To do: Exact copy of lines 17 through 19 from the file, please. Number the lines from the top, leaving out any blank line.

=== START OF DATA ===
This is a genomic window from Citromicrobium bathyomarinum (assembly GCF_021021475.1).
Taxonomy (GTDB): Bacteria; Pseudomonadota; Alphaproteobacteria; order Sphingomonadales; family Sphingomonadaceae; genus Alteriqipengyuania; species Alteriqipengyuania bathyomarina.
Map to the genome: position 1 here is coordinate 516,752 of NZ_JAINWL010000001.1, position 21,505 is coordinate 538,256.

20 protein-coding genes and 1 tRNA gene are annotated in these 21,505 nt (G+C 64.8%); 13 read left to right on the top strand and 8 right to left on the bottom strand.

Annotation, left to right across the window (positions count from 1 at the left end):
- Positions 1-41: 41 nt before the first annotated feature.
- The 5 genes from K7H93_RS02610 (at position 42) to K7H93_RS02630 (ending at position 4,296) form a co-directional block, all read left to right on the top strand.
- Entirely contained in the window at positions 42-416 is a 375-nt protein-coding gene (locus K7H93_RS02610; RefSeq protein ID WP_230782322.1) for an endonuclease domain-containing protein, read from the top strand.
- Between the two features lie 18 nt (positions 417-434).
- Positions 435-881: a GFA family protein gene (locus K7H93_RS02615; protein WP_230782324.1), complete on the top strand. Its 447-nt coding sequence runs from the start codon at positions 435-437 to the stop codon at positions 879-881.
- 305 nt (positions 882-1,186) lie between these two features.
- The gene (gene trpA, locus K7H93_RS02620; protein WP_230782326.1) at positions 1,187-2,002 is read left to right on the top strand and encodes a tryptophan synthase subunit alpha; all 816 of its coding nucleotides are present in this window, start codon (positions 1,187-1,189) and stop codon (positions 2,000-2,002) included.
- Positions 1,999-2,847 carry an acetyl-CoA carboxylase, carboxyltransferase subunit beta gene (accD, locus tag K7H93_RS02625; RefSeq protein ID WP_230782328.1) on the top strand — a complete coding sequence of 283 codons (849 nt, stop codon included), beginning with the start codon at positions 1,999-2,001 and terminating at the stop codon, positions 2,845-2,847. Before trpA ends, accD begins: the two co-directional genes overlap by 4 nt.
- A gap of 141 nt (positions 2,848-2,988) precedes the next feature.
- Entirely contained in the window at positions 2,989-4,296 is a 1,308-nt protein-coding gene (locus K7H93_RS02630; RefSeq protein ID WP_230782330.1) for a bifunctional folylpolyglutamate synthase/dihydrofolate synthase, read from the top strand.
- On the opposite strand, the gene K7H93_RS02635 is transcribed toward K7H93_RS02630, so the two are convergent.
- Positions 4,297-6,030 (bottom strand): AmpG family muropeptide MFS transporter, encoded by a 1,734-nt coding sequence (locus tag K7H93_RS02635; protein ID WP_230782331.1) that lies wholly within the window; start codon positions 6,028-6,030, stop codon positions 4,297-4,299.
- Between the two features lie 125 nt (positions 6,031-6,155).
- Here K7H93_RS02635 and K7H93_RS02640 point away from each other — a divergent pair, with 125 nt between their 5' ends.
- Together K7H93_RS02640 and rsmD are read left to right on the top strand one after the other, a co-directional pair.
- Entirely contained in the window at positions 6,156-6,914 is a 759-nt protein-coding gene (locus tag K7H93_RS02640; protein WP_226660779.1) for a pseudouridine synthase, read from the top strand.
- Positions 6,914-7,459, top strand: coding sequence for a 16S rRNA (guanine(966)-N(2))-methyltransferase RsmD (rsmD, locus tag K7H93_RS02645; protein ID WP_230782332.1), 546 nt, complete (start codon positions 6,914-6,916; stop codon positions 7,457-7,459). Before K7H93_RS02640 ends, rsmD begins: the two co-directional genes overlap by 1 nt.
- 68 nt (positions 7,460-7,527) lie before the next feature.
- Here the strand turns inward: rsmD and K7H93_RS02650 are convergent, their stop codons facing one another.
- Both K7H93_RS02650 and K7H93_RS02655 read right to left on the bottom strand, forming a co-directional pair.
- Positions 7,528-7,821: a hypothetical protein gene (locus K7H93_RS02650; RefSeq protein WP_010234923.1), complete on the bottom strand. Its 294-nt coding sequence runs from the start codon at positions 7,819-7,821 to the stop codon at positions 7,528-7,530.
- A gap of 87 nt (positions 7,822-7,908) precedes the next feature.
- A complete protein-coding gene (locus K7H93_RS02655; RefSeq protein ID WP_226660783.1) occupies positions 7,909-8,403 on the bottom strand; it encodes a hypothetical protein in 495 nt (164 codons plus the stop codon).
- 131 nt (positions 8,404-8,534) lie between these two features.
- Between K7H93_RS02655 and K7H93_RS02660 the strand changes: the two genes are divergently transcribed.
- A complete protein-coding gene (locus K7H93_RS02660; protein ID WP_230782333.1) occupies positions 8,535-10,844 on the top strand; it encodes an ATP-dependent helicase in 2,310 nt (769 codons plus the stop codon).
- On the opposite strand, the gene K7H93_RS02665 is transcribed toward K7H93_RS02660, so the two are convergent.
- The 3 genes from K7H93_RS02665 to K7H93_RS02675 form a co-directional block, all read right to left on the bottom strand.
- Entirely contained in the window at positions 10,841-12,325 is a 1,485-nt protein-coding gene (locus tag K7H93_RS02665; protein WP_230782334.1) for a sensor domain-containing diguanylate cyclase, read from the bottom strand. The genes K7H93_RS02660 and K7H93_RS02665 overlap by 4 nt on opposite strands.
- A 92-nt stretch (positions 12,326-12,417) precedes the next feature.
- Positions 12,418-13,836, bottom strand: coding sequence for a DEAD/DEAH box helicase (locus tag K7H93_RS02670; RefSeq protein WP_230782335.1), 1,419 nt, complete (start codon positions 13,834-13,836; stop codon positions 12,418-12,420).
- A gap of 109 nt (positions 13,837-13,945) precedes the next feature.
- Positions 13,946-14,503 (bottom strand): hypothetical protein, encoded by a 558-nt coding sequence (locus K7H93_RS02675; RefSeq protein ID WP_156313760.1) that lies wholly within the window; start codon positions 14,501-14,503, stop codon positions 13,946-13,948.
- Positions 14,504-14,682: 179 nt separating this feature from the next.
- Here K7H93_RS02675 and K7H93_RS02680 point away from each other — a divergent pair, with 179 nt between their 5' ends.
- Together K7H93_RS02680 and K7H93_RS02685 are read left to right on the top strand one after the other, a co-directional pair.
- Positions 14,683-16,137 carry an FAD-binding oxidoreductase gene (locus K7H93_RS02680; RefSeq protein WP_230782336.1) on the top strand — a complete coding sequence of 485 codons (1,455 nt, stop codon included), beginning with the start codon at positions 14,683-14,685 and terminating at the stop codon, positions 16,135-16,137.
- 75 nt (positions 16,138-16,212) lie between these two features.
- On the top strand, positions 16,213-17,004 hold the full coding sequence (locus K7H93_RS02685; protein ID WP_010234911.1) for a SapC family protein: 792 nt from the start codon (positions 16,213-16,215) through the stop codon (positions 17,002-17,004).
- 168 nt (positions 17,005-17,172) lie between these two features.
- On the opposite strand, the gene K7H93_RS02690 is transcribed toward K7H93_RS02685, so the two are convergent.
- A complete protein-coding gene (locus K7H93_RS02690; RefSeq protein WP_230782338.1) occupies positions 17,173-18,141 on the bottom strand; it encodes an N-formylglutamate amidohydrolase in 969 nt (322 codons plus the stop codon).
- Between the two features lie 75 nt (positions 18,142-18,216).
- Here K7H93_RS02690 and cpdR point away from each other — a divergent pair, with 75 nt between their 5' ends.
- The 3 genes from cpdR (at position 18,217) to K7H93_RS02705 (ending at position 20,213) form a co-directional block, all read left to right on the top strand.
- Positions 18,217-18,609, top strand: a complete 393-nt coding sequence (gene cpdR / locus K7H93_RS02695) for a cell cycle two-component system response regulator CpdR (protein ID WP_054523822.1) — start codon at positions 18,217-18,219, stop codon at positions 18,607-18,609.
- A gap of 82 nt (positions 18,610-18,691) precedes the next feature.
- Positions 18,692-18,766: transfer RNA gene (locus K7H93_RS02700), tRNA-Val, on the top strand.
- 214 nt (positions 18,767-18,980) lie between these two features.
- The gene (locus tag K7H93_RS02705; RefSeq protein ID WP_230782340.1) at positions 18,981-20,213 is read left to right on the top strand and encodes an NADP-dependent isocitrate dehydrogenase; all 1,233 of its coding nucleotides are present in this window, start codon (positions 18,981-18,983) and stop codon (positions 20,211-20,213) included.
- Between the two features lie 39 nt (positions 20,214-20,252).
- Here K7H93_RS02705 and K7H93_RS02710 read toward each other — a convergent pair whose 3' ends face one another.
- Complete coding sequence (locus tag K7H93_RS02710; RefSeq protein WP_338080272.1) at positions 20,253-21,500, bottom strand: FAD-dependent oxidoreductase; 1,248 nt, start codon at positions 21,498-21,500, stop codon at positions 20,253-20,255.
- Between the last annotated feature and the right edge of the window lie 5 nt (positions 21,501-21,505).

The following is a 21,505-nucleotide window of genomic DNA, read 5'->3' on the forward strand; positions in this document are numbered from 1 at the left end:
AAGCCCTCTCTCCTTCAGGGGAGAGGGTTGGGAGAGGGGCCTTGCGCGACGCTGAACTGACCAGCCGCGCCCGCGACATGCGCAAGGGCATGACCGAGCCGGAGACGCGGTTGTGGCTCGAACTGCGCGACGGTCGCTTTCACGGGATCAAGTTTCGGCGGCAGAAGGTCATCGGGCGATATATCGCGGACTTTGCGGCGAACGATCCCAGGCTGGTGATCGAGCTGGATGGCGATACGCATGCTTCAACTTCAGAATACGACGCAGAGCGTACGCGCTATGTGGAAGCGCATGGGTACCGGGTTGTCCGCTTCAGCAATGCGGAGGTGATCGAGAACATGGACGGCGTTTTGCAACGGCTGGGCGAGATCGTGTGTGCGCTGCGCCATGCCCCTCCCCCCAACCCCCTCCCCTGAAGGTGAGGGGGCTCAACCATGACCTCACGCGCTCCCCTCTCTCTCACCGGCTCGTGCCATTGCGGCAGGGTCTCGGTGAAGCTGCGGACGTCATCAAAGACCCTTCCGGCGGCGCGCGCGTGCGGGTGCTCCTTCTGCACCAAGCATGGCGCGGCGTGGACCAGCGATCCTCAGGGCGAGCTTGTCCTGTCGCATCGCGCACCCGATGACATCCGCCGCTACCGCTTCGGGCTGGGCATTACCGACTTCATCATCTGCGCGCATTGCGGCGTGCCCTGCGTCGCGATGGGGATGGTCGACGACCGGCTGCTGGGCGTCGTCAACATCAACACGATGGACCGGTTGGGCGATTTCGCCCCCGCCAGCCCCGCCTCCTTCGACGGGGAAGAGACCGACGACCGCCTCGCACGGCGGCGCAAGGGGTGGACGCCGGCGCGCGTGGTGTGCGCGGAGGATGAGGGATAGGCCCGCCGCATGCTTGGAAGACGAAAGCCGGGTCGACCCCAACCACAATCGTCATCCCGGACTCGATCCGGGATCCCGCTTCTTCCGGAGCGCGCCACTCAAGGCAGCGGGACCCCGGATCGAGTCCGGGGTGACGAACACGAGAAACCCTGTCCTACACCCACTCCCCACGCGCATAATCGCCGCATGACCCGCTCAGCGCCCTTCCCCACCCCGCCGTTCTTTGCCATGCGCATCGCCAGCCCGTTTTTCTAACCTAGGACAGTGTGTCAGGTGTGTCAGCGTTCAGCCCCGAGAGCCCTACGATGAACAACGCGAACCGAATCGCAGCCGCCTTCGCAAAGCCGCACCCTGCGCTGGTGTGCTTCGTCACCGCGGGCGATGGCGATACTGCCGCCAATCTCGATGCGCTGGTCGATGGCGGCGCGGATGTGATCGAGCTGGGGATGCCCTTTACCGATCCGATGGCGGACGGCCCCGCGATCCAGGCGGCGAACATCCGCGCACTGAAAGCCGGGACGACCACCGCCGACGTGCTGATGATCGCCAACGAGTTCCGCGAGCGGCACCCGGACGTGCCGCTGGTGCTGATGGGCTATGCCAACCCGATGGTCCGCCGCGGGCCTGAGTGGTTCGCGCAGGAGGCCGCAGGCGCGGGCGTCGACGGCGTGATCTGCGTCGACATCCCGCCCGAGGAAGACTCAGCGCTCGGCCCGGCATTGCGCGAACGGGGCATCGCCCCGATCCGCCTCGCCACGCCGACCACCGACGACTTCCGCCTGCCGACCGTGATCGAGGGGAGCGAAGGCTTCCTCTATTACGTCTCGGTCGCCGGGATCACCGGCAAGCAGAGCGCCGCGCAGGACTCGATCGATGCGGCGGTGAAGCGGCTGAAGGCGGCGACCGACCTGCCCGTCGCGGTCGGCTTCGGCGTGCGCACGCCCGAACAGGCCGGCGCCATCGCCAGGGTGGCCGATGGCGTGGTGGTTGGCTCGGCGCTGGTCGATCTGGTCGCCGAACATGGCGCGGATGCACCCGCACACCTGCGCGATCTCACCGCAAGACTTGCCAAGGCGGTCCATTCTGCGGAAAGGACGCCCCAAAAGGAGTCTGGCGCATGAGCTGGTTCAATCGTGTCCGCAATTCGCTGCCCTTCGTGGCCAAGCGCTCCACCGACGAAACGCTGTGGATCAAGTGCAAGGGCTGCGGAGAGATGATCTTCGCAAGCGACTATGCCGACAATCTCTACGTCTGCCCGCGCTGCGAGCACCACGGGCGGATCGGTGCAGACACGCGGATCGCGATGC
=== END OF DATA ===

- Positions 4,297-6,030 (bottom strand): AmpG family muropeptide MFS transporter, encoded by a 1,734-nt coding sequence (locus tag K7H93_RS02635; protein ID WP_230782331.1) that lies wholly within the window; start codon positions 6,028-6,030, stop codon positions 4,297-4,299.
- Between the two features lie 125 nt (positions 6,031-6,155).
- Here K7H93_RS02635 and K7H93_RS02640 point away from each other — a divergent pair, with 125 nt between their 5' ends.